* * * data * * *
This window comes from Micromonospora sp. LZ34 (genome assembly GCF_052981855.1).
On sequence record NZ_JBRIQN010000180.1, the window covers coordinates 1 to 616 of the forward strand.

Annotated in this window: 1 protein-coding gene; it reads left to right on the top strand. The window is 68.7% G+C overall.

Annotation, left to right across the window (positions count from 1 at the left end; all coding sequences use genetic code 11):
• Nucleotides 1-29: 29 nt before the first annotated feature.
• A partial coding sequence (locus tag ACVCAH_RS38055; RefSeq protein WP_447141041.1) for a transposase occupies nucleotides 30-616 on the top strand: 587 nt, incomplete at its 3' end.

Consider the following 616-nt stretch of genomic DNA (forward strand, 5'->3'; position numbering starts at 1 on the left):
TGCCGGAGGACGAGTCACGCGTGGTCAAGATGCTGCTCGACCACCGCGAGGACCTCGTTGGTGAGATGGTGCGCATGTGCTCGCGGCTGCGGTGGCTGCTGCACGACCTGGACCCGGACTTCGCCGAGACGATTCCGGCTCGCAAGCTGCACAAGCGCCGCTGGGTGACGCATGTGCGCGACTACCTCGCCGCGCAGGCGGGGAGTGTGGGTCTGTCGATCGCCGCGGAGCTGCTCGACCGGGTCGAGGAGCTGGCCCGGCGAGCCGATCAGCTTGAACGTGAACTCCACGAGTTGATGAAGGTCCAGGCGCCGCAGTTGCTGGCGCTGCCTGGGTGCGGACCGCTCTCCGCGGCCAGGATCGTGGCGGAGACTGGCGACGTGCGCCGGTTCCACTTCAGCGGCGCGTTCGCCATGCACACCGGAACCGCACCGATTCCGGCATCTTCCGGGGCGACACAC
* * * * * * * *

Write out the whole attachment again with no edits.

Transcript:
This window comes from Micromonospora sp. LZ34 (genome assembly GCF_052981855.1).
On sequence record NZ_JBRIQN010000180.1, the window covers coordinates 1 to 616 of the forward strand.

Annotated in this window: 1 protein-coding gene; it reads left to right on the top strand. The window is 68.7% G+C overall.

Annotation, left to right across the window (positions count from 1 at the left end; all coding sequences use genetic code 11):
• Nucleotides 1-29: 29 nt before the first annotated feature.
• A partial coding sequence (locus tag ACVCAH_RS38055; RefSeq protein WP_447141041.1) for a transposase occupies nucleotides 30-616 on the top strand: 587 nt, incomplete at its 3' end.

Consider the following 616-nt stretch of genomic DNA (forward strand, 5'->3'; position numbering starts at 1 on the left):
TGCCGGAGGACGAGTCACGCGTGGTCAAGATGCTGCTCGACCACCGCGAGGACCTCGTTGGTGAGATGGTGCGCATGTGCTCGCGGCTGCGGTGGCTGCTGCACGACCTGGACCCGGACTTCGCCGAGACGATTCCGGCTCGCAAGCTGCACAAGCGCCGCTGGGTGACGCATGTGCGCGACTACCTCGCCGCGCAGGCGGGGAGTGTGGGTCTGTCGATCGCCGCGGAGCTGCTCGACCGGGTCGAGGAGCTGGCCCGGCGAGCCGATCAGCTTGAACGTGAACTCCACGAGTTGATGAAGGTCCAGGCGCCGCAGTTGCTGGCGCTGCCTGGGTGCGGACCGCTCTCCGCGGCCAGGATCGTGGCGGAGACTGGCGACGTGCGCCGGTTCCACTTCAGCGGCGCGTTCGCCATGCACACCGGAACCGCACCGATTCCGGCATCTTCCGGGGCGACACAC